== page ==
German regulators are said to be questioning whether Microsoft should fall within the scope of the new competition rules, as they have determined several other big tech companies.
The country’s competition regulator can initiate proceedings under Section 19a of the German Competition Act, POLITICO reported Thursday (August 11), citing two people familiar with the matter and adding that Google, Meta and Amazon have already been determined to be subject to the rules. Apple is also being considered for consideration.
Under the law, which took effect in January 2021, Germany can act quickly to ban anti-competitive behavior, such as self-preference and pre-installation of services, according to the report.
To be subject to the rules, companies must be recognized as having “primary importance for competition between markets”, according to the report.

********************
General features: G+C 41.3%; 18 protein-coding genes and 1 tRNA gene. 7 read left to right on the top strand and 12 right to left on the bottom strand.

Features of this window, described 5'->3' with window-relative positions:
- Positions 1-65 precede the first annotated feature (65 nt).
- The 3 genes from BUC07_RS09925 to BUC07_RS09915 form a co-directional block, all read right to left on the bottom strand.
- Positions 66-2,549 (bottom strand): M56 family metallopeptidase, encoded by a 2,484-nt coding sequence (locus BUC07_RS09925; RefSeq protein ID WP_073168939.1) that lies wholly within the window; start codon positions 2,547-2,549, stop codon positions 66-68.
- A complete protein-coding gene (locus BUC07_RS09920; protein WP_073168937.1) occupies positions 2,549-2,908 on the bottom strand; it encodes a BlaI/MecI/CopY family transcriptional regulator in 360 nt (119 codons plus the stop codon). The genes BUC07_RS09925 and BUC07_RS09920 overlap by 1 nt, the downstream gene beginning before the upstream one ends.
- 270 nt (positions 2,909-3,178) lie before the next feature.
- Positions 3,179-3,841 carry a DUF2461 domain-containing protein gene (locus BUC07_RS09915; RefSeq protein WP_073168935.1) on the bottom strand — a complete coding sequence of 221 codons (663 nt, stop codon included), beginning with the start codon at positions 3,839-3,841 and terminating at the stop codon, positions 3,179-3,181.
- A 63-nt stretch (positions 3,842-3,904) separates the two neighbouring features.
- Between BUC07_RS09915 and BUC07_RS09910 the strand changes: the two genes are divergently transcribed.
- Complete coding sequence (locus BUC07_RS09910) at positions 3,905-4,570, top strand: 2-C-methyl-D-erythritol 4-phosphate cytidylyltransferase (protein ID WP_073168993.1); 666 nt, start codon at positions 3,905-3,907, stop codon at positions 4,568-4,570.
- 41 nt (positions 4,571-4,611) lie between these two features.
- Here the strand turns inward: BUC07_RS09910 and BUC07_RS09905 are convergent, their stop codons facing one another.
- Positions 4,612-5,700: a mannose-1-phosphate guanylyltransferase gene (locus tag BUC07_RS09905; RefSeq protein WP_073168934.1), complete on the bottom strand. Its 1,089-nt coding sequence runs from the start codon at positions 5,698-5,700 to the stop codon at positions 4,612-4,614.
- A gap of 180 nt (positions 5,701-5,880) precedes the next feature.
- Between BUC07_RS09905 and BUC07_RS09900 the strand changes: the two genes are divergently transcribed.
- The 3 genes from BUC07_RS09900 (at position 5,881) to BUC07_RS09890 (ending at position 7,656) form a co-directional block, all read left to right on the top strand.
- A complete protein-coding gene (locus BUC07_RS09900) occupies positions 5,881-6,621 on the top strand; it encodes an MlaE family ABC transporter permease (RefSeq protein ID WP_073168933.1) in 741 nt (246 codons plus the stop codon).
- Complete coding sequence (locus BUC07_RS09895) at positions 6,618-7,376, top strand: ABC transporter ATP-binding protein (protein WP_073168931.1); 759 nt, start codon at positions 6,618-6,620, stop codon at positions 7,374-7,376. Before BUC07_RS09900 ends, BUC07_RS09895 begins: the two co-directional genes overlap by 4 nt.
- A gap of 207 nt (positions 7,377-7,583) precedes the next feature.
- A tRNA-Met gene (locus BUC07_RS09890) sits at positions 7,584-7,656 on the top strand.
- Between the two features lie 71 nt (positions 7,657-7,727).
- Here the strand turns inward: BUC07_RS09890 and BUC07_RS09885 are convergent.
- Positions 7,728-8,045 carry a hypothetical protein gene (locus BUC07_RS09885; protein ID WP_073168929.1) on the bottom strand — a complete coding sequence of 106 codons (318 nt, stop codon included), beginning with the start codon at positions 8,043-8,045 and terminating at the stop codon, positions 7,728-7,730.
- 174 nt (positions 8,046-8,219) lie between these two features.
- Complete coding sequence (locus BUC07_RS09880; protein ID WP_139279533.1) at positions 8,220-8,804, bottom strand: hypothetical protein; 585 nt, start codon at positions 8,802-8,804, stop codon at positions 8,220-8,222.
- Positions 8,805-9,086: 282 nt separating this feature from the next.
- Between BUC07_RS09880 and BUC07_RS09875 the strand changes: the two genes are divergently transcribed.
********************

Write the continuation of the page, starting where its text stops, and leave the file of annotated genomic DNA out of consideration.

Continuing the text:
Elsewhere in Europe, Microsoft’s deal to buy Activision Blizzard is being reviewed by the UK’s Competition and Markets Authority, Reuters reported in July.
Read more: UK antitrust watchdog reviews Microsoft Activision deal
“We are committed to answering questions from regulators and believe that a thorough review will help close the deal with broad confidence and be positive for competition,” said Lisa Tanzi, vice president and general counsel at Microsoft, according to the Reuters report.
Additionally, Italian cloud provider Aruba SpA and several Denmark-based cloud providers filed a complaint against Microsoft with the European Union’s antitrust watchdog in April, accusing Microsoft of undermining its competition and limit consumers’ IT service choices, Bloomberg reported on April 13.
Read more: Microsoft faces cloud-based antitrust complaints in Italy and Denmark
Microsoft customers have regularly complained about having to pay more to use Windows and Office when programs run through cloud computing systems competing with Microsoft’s Azure, a practice that Bloomberg says shows Microsoft uses its power in one market to undermine competitors in another geographic region.